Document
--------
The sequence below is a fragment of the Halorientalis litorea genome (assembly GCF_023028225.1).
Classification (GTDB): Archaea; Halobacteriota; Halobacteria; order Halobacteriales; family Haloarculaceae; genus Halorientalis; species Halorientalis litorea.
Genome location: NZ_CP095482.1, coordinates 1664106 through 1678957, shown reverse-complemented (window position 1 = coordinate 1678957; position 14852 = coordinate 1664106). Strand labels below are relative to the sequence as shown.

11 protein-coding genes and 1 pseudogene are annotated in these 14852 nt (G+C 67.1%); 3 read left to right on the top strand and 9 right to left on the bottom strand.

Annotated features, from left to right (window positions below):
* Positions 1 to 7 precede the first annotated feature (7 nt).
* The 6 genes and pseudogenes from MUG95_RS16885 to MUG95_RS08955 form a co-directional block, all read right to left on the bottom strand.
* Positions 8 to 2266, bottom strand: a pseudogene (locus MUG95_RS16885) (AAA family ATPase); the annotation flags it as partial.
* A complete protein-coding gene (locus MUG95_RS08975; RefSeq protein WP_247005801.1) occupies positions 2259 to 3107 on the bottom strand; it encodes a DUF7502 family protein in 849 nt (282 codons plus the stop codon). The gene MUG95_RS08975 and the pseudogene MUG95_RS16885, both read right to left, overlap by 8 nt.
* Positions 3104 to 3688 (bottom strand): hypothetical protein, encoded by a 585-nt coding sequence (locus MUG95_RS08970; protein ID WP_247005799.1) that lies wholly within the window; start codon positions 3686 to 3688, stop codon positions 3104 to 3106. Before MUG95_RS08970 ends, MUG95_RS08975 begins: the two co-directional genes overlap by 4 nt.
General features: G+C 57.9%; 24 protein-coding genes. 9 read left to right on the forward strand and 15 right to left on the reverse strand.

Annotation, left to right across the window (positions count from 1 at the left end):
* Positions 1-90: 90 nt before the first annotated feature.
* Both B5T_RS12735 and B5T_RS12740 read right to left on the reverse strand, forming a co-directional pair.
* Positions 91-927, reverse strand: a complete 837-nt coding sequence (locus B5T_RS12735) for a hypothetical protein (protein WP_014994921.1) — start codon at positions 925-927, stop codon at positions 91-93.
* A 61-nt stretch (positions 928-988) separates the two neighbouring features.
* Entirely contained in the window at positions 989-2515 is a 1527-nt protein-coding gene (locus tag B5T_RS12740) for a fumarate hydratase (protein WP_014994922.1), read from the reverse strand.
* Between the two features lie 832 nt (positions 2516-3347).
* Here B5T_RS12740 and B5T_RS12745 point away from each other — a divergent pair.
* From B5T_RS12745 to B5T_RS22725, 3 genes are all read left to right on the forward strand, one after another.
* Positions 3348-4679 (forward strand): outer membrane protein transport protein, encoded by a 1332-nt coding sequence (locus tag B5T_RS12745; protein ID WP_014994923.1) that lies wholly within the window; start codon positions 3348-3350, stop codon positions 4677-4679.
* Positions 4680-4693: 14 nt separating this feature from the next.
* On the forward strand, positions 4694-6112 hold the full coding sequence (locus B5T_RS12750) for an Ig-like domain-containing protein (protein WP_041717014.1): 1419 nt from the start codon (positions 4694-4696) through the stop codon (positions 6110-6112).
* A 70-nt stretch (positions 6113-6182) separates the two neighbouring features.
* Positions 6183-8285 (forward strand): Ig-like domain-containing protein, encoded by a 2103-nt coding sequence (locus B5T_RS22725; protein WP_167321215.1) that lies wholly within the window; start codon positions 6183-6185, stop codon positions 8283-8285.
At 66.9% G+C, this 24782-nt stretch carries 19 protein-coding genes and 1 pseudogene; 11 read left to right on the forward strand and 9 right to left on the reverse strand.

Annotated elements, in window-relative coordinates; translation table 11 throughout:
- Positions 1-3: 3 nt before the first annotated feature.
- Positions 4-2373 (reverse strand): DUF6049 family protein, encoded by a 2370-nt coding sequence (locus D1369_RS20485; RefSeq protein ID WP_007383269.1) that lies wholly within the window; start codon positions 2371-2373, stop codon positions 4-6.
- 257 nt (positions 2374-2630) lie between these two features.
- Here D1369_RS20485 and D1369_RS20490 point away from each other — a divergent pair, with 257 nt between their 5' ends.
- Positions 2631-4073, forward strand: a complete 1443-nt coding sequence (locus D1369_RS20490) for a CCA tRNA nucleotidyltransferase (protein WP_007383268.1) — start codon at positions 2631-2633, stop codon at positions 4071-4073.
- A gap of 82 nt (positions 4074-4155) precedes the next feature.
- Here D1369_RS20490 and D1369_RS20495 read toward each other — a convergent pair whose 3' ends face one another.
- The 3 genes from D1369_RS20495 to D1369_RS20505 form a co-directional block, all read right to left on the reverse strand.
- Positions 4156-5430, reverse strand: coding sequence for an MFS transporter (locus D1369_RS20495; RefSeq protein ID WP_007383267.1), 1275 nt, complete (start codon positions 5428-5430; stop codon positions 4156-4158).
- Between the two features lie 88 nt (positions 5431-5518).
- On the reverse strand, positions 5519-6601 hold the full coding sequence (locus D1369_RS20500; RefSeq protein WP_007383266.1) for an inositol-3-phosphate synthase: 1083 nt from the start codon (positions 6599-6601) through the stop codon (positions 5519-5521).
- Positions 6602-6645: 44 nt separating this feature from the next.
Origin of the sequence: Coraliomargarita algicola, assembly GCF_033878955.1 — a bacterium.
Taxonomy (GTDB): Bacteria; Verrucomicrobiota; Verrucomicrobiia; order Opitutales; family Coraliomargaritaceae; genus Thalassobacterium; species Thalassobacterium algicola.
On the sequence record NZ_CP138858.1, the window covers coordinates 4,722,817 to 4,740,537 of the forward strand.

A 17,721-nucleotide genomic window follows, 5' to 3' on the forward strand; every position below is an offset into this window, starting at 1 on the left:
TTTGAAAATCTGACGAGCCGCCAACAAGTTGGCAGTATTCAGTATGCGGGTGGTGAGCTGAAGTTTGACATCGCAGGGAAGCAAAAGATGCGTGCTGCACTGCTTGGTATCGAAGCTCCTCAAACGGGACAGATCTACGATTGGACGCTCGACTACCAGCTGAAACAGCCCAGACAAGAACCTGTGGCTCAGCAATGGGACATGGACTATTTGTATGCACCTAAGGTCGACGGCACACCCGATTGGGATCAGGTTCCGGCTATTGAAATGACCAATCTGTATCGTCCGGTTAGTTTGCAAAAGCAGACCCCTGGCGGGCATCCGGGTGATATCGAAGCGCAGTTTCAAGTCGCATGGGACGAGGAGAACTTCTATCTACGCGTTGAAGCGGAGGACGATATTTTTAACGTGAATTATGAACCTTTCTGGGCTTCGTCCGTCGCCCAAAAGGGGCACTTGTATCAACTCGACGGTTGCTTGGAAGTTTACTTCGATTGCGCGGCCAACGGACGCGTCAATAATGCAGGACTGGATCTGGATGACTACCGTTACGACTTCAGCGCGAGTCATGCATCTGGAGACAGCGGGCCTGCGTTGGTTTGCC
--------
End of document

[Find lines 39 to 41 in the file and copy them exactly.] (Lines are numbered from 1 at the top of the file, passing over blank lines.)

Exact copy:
- Positions 6602-6645: 44 nt separating this feature from the next.
Origin of the sequence: Coraliomargarita algicola, assembly GCF_033878955.1 — a bacterium.
Taxonomy (GTDB): Bacteria; Verrucomicrobiota; Verrucomicrobiia; order Opitutales; family Coraliomargaritaceae; genus Thalassobacterium; species Thalassobacterium algicola.